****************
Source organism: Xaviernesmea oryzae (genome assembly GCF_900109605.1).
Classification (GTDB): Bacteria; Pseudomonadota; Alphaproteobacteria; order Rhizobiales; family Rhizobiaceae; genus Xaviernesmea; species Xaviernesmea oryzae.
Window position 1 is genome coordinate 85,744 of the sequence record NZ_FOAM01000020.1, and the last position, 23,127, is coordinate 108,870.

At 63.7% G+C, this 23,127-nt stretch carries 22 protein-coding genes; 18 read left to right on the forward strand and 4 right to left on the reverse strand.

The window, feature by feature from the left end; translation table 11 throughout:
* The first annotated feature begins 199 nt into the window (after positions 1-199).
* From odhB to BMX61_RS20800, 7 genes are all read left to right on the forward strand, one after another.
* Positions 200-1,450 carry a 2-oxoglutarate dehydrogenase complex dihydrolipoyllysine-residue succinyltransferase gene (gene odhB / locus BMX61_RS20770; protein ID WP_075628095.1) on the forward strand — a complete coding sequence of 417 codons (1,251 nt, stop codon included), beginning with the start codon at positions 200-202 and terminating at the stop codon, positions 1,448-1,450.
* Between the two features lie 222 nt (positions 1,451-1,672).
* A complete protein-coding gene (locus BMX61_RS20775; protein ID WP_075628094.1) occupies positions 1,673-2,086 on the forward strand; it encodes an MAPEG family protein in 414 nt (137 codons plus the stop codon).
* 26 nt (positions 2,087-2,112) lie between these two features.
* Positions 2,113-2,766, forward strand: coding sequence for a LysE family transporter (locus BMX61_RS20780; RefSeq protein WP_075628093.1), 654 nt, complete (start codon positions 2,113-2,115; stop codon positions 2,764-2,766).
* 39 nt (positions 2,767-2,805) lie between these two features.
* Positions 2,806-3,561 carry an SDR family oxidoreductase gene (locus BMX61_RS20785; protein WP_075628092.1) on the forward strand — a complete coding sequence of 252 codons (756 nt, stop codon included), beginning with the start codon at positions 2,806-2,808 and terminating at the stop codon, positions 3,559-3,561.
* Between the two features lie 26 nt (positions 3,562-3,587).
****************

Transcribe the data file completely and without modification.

Source organism: Xaviernesmea oryzae (genome assembly GCF_900109605.1).
Classification (GTDB): Bacteria; Pseudomonadota; Alphaproteobacteria; order Rhizobiales; family Rhizobiaceae; genus Xaviernesmea; species Xaviernesmea oryzae.
Window position 1 is genome coordinate 85,744 of the sequence record NZ_FOAM01000020.1, and the last position, 23,127, is coordinate 108,870.

At 63.7% G+C, this 23,127-nt stretch carries 22 protein-coding genes; 18 read left to right on the forward strand and 4 right to left on the reverse strand.

The window, feature by feature from the left end; translation table 11 throughout:
* The first annotated feature begins 199 nt into the window (after positions 1-199).
* From odhB to BMX61_RS20800, 7 genes are all read left to right on the forward strand, one after another.
* Positions 200-1,450 carry a 2-oxoglutarate dehydrogenase complex dihydrolipoyllysine-residue succinyltransferase gene (gene odhB / locus BMX61_RS20770; protein ID WP_075628095.1) on the forward strand — a complete coding sequence of 417 codons (1,251 nt, stop codon included), beginning with the start codon at positions 200-202 and terminating at the stop codon, positions 1,448-1,450.
* Between the two features lie 222 nt (positions 1,451-1,672).
* A complete protein-coding gene (locus BMX61_RS20775; protein ID WP_075628094.1) occupies positions 1,673-2,086 on the forward strand; it encodes an MAPEG family protein in 414 nt (137 codons plus the stop codon).
* 26 nt (positions 2,087-2,112) lie between these two features.
* Positions 2,113-2,766, forward strand: coding sequence for a LysE family transporter (locus BMX61_RS20780; RefSeq protein WP_075628093.1), 654 nt, complete (start codon positions 2,113-2,115; stop codon positions 2,764-2,766).
* 39 nt (positions 2,767-2,805) lie between these two features.
* Positions 2,806-3,561 carry an SDR family oxidoreductase gene (locus BMX61_RS20785; protein WP_075628092.1) on the forward strand — a complete coding sequence of 252 codons (756 nt, stop codon included), beginning with the start codon at positions 2,806-2,808 and terminating at the stop codon, positions 3,559-3,561.
* Between the two features lie 26 nt (positions 3,562-3,587).